Second, it’s not consistent with Brad’s own arguments elsewhere. In a different mood, he has been inclined to argue that leftists should learn economics, exactly because of its asperity. Yet it’s just this asperity that he here proposes jettisoning. Which brings us to the rather puzzling suggestion that:
it seems to me that your standard political scientist’s conception of the standard economist as “Hobbesian” is an exercise not in interpretive understanding but rather in disciplinary line-drawing—and, perhaps, attempted disciplinary imperialism: if the core of economics can be defined to be as small as possible, that leaves more space for political scientists to play. Remember: there are real Hobbesians about. They are the international-relations realists in political science departments—not the economists in economics departments.
This makes me wonder – has Brad actually read much political science that has been published in the last thirty years? It would surely be an exaggeration to say that the Hobbesian realism that Brad so deplores in international relations is drawn directly from economics, but not a very big one. When political scientists think about the Hobbesian implications of models of what self-interested rational actors can do in unconstrained environments, they are typically not doing so in order to deplore economics. They are doing so in order to steal from it. For better or worse, the influence of economic notions of narrow rationality on political science (and not just international relations) has been profound.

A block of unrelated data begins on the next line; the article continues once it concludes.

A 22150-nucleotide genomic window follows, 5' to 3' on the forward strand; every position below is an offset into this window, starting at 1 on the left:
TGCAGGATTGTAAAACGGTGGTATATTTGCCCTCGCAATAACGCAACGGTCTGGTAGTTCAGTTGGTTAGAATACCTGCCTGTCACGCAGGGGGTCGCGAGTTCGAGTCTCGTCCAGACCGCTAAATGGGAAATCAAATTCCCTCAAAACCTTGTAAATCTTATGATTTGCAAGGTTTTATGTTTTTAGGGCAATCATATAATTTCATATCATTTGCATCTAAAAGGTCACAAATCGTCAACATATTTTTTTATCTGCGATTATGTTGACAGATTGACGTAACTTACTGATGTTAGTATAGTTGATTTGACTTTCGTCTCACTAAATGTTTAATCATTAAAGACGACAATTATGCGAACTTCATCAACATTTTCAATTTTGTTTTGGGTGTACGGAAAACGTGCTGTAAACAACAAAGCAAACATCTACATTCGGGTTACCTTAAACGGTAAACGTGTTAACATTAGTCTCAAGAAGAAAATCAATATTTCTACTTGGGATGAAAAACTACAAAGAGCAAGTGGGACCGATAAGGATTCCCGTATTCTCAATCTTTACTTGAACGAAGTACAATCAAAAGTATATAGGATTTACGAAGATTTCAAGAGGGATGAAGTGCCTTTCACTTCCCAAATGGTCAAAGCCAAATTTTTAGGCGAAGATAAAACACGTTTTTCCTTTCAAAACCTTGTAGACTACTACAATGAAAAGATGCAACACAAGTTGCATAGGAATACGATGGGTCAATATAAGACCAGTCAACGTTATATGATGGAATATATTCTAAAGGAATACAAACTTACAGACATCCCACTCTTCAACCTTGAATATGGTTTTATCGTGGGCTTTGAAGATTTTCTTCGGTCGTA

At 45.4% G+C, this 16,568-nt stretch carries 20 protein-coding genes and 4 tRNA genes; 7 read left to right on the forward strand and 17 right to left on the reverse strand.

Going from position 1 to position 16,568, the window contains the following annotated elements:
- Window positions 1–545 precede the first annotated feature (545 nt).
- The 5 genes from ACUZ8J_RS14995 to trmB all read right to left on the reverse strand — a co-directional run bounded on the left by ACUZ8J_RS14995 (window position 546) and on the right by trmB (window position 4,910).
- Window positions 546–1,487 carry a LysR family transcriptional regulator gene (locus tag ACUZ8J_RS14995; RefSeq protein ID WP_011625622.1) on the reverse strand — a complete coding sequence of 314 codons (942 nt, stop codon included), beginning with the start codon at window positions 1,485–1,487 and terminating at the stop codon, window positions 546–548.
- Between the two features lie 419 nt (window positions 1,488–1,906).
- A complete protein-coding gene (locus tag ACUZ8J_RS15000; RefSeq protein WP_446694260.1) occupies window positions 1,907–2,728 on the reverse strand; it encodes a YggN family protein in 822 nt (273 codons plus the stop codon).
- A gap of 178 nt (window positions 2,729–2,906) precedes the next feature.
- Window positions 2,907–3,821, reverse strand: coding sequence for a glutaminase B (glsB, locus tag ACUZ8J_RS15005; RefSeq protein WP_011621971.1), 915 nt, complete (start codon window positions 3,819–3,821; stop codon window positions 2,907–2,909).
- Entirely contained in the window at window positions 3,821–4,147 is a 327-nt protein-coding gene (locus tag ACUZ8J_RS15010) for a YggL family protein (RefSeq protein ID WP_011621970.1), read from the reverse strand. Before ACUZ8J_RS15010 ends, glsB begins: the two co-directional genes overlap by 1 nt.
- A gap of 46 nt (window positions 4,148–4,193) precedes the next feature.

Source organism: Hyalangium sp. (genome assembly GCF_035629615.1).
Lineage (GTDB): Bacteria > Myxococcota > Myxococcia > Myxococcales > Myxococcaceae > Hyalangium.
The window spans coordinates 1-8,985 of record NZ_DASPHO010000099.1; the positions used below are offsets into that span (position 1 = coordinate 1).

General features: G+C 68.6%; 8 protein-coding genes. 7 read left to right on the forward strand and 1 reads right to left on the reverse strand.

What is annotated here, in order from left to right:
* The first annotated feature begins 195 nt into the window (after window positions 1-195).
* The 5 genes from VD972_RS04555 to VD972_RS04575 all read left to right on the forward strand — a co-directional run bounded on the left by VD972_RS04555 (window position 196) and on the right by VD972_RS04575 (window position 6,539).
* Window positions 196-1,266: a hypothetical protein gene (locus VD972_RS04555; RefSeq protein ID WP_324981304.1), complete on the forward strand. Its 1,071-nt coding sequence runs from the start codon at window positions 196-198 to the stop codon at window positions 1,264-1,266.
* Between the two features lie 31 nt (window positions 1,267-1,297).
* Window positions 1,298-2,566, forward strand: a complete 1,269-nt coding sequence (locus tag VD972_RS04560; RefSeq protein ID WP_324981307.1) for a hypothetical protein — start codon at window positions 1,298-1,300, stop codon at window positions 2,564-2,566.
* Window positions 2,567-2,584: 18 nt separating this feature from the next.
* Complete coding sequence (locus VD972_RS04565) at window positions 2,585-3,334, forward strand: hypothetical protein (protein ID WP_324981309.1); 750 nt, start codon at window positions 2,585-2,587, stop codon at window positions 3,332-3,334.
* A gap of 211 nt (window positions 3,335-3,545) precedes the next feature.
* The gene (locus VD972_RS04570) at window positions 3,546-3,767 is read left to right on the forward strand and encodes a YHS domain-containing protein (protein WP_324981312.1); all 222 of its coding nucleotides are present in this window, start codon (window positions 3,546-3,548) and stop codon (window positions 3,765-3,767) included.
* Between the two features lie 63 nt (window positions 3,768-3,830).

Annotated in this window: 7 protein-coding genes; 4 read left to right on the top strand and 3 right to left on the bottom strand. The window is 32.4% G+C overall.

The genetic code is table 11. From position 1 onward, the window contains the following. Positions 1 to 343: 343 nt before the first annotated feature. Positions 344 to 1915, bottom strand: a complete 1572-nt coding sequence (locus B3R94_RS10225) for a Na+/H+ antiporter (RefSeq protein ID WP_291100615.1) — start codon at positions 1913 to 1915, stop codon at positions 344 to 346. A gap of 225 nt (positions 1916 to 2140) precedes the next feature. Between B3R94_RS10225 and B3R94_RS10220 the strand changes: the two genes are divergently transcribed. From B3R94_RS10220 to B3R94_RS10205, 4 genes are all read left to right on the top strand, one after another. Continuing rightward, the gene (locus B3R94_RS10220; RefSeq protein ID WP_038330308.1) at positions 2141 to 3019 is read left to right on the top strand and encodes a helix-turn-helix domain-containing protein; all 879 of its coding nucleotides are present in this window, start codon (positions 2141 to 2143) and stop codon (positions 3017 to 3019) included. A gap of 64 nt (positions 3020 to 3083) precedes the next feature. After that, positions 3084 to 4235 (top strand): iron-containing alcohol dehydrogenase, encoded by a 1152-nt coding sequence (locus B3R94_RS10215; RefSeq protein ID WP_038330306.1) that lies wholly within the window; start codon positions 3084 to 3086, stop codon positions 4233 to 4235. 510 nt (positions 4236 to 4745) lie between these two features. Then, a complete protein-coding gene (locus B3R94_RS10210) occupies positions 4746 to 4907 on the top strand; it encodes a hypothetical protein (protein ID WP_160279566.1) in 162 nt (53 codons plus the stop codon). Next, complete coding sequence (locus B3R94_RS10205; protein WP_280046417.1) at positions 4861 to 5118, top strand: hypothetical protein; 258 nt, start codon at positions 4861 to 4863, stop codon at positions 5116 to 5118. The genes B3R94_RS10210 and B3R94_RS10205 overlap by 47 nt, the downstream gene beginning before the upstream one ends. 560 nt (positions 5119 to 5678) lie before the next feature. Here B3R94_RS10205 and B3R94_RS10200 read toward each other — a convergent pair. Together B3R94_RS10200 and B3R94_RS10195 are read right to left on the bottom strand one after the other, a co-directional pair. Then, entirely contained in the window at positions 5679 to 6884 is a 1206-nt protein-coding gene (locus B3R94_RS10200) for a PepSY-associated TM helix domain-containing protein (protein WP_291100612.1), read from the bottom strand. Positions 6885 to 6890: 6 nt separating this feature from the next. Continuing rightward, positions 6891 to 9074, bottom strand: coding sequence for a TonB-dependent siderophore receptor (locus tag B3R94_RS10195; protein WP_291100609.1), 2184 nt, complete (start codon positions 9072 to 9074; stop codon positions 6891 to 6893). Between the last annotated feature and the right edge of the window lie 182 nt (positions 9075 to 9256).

And while there is a better, and there is a worse, it is arguably the underlying Hobbesianism of rational actor models, rather than the diffuse proto-Lockean waft that sometimes goes along with it, that has been most useful (here, I obviously disagree with Chris). Notions of human beings as fundamentally self-interested surely understate the likelihood of cooperation. But notions of human beings as fundamentally sociable very often overstate it, in systematically unhelpful ways (here, I think that the kinds of limited sociality described by e.g. Bowles and Gintis are much more useful than the hazy contractarian fug of e.g. much of the new institutional economics). They fail to explain the very crucial ways in which politics and institutions are shaped by struggles between self interested actors, often with very unequal resources, over who gets what. This means that they provide a bad account of international politics, where self-interest plays a very important role. They also – more to the point – provide a bad account of the domestic economic politics of the United States over the last twenty years, and a bad account that has had demonstrably malign consequences, to the extent that it has been believed. If Brad wants (as I believe he does) to think seriously about where he went wrong in his political beliefs, it might be useful to re-examine these more fundamental precepts, and the precise circumstances under which an order of mutually beneficial exchanges is, and is not sustainable. I suspect that the best way of thinking about these circumstances is rather more Hobbesian (as moderated through some Galbraithian notion of countervailing power) than Brad has acknowledged in this post.